9 February 2021
Periods of strong returns in stockmarkets have, historically, tended to be followed by periods of lean returns. Is this time going to be different? The backdrop is certainly very unfamiliar: a once-in-a-century event decimating economies, offset by trillions of dollars of government stimulus all over the world, itself supported by additional trillions of dollars of central bank money flowing into capital markets. One of the strangest experiences of the past year has been watching many asset prices rise to all-time highs while economies are, in some cases, 10% smaller than their pre-pandemic levels. At least during the internet boom – the last time that equity valuations reached these levels – stock prices were supported by a surging economy.
But the global economy is surely going to surge; it’s just that it’s not happening yet. Consumers all over the world have been forced to save, unwillingly, and all those enforced savings will soon be available to stimulate the economy – truly a stimulus programme every bit as big as the government’s own fiscal support. When that consumer frenzy hits, the argument goes, economic records will be shattered, company profits will be propelled to lofty heights and, eventually, even government coffers will be restored to normal. Moreover, governments will not be taking any chances: economic support will still be in place when consumers start to splurge, adding fuel to the fire. Consider, for example, that President Biden’s latest stimulus proposal would allow $1,400 payments to go to all single people earning up to $75,000, or to married couples earning up to $150,000. This resurgence-thesis is now so prevalent that it has been given a name: the “Roaring Twenties”.
Turning to other concerns: had it not been for the pandemic, the focal point for investors over the last year could well have been the deteriorating relations, both economic and political, between the US and China. The pandemic struck just after the trade war appeared to have been resolved with the “Phase One” trade deal. Since then, however, strife between the two superpowers has ballooned, and now encompasses executive orders targeting Chinese companies, trade blacklists, political blacklists, and overt geopolitical rivalry (most recently with the US selling armaments to Taiwan). Not even the Phase One deal has survived intact - its trade targets now look highly unrealistic.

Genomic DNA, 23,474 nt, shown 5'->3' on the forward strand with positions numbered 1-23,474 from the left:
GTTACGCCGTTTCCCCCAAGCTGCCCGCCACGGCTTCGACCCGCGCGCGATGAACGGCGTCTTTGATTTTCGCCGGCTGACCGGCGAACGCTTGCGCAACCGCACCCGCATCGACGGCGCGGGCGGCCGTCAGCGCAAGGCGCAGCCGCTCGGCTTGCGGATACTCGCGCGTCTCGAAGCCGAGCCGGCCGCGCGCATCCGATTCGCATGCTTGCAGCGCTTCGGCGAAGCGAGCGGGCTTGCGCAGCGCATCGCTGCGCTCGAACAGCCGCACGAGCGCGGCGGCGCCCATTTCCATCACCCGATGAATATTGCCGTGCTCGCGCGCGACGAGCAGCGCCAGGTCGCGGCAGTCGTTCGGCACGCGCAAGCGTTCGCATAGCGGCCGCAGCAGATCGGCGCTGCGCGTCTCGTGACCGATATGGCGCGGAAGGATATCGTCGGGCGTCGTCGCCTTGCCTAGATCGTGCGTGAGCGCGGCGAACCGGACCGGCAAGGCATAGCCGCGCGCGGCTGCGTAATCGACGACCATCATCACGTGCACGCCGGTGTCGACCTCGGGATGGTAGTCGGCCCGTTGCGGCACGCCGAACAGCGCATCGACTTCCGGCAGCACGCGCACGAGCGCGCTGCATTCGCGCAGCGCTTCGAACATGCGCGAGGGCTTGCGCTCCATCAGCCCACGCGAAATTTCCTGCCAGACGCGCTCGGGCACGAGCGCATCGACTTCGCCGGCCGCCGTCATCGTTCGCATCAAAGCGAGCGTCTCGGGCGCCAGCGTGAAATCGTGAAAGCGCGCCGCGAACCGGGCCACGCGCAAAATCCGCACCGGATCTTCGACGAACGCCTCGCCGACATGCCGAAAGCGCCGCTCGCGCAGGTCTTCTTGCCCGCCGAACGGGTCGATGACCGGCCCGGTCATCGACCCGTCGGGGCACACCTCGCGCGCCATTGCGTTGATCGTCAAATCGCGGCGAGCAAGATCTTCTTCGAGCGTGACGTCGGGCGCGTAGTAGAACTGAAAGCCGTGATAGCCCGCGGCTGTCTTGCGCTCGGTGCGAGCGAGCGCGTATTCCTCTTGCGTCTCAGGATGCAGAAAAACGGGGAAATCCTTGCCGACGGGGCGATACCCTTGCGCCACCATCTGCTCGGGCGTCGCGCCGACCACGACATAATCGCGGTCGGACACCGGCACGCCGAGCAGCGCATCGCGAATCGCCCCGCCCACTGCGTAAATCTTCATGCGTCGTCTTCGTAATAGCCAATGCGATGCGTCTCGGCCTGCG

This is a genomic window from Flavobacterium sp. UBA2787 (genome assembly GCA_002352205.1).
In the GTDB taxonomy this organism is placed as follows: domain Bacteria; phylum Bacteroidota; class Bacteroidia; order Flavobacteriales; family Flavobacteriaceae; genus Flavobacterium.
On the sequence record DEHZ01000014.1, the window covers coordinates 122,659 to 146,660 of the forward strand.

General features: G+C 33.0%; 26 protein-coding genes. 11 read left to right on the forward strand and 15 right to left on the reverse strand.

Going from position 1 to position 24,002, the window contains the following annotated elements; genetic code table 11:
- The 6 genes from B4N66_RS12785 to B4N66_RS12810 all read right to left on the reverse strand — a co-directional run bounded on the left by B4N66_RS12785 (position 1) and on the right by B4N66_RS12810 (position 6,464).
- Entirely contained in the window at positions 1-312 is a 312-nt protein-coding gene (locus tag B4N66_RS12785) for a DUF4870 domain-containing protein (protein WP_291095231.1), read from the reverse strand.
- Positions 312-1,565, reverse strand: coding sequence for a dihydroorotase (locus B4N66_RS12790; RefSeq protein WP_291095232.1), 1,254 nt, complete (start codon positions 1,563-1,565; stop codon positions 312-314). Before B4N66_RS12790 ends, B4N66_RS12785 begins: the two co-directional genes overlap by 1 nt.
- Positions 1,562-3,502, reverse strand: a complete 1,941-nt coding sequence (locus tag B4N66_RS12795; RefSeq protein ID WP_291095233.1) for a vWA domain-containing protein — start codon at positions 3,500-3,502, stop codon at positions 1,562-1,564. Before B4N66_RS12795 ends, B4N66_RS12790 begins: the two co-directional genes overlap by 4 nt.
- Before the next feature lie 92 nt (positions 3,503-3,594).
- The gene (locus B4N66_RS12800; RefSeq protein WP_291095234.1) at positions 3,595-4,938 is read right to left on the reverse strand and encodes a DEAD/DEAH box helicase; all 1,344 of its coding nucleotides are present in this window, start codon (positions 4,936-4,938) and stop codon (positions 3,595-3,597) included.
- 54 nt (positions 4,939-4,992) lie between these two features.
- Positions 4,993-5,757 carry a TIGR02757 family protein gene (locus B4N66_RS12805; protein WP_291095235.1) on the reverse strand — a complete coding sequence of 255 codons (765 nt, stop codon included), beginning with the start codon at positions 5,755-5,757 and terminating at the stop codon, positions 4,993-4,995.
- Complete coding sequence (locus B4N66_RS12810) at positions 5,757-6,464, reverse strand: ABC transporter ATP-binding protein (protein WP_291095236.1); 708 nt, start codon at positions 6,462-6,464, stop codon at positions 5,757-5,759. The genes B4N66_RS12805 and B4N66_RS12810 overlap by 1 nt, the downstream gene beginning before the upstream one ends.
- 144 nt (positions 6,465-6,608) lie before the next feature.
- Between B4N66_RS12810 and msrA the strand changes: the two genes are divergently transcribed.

The US is not the only English-speaking nation that has a serious Chinese problem: relations between Australia and China soured last year after the Australian government supported a call for an international inquiry into China’s handling of the pandemic. Canada’s internment of a leading Chinese businesswoman in 2018 prompted a political stand-off. Now the UK is fast heading in the same direction: over the last year, denunciations of Hong Kong policies, changes to the BNO passport programme, plus BBC reporting on the early days of the pandemic in Wuhan and on the situation in Xinjiang have angered the Chinese government. Last week, the UK revoked the broadcasting licence of the Chinese state’s CGTN television network. How the PRC government will retaliate is unclear, but it will retaliate, and it would not be a surprise to see some, or all, of the BBC’s foreign journalists in China expelled.
Tesla announced that it had invested $1.5 billion of its surplus cash in Bitcoin, which promptly surged on the news. This overturns a longstanding trend among corporate treasurers to use only the least volatile, most reliable investments for their companies’ spare cash. It’s thought that the decision signals Tesla’s intention to begin accepting the cryptocurrency as a form of payment for cars.
Electronic Arts (EA) Inc., the American video game company, is set to buy mobile game developer Glu Mobile Inc., in a deal worth $2.4 billion. Glu Mobile typically makes free-to-play games, making money on micro-transactions. They are known for casual games, celebrity-themed games (including Kim Kardashian: Hollywood) and sports games among others.
DoorDash Inc., the American food delivery service, has said it is acquiring robotics startup Chowbotics. Chowbotics' food automation technology can help put together salads and poke bowls, and other foods. DoorDash is reportedly looking at how it can deploy it across restaurants, with ideas including using the technology to help restaurants expand their menus without the need for more manpower.
Walmart Inc., has announced it will acquire technology from Thunder Industries, a company that uses automation to make digital ads, as it continues efforts to become a power in ad sales. Walmart's plans include a self-service tool that can help marketers create ads, and will be helped by Thunder's technology.
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